The mountains rise above us, black against the blue skies, against the white clouds driven on by the keening wind. I can see the eagles above them, floating in the breeze, black specks among all that blue, all that white. We’re following them. Following the eagles.

We have nothing else to do.

The paths we’ve been walking are so stony that my shoes fell apart weeks ago. They dropped off my feet, and I left them where they were. The soles were gone, anyway, and most of the rest. They weren’t worth anything, not after how long I’ve been walking in them.

My mother’s feet are bleeding. She never says anything, but I can see they hurt her. She had shoes too, when we left our village. They’re gone now, like mine. Everything we own is strapped to our backs, and we’ve left bits and pieces on the trail behind us when they got too heavy. An old idol. My sister’s doll. A cooking pan that was too large. Someone will come along behind us and pick them up. Another refugee family, or some of the traders that pass this way. Sometimes mule trains climb through these mountains, heading for the border on the other side.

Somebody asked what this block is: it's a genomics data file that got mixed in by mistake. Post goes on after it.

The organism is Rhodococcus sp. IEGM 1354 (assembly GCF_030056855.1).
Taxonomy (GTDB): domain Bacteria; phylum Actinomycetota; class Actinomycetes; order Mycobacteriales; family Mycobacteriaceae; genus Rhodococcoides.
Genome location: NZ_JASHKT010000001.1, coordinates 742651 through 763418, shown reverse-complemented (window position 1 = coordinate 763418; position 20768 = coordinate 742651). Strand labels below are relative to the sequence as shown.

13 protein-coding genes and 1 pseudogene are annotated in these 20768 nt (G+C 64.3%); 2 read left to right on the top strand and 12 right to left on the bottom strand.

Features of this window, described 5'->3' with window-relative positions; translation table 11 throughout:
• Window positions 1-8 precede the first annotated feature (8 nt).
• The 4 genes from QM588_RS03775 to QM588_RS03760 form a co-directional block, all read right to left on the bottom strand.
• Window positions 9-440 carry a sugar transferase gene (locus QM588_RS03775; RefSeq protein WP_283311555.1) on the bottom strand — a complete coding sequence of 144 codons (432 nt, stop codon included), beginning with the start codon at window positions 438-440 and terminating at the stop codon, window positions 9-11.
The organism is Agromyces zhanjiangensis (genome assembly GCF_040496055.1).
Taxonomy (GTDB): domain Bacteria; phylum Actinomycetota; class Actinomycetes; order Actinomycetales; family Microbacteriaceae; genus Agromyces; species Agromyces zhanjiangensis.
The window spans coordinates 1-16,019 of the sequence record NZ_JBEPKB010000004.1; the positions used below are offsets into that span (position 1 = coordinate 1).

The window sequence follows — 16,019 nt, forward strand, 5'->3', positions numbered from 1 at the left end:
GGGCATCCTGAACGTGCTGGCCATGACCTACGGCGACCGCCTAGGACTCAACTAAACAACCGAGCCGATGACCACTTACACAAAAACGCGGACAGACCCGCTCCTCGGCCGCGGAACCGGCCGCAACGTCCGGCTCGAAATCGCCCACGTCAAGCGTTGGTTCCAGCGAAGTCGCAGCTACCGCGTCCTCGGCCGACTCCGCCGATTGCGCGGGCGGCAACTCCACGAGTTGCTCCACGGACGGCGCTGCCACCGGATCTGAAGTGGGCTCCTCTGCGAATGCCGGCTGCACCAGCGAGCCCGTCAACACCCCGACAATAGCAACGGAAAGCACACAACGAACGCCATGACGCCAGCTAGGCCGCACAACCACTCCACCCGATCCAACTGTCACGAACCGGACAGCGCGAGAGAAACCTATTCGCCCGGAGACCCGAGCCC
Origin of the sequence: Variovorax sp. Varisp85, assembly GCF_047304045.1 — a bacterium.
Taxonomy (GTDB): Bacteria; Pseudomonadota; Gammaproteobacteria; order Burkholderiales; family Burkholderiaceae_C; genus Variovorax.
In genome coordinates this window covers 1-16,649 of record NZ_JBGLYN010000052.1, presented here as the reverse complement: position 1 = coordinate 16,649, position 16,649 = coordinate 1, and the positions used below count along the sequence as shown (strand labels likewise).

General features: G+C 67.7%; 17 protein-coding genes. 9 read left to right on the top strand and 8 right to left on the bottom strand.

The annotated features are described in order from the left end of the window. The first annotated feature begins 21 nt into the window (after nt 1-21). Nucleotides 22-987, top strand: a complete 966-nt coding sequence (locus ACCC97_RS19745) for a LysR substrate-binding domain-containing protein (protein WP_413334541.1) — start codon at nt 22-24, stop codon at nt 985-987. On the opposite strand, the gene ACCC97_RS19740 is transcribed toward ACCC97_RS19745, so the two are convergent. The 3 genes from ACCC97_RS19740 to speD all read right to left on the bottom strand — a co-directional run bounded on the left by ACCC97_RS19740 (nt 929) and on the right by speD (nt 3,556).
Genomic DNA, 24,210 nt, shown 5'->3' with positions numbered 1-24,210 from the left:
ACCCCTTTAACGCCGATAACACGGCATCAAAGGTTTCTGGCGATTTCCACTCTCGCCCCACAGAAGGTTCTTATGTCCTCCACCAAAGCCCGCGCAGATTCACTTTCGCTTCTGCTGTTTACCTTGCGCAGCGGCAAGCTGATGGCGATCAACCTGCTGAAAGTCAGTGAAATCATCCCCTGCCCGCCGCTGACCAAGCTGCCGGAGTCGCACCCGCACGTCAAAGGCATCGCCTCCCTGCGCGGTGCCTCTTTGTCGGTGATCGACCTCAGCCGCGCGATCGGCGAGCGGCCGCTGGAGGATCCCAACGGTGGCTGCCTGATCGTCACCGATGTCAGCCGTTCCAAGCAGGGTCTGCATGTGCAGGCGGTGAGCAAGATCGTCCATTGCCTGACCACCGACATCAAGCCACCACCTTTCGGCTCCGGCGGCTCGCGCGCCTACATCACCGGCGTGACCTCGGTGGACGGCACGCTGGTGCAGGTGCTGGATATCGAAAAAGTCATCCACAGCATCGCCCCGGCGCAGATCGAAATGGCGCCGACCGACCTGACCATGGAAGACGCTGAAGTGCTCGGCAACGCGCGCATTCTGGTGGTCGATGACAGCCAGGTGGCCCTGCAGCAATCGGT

I wish we had a mule to ride.

The eagles scream, their sharp shrieks loud in the thin air. It’s a good sound. They’re getting closer. Their nests are in the cliffs above the pass, where we need to be. So we follow them. Hoping they’ll guide us places even a map can’t find.

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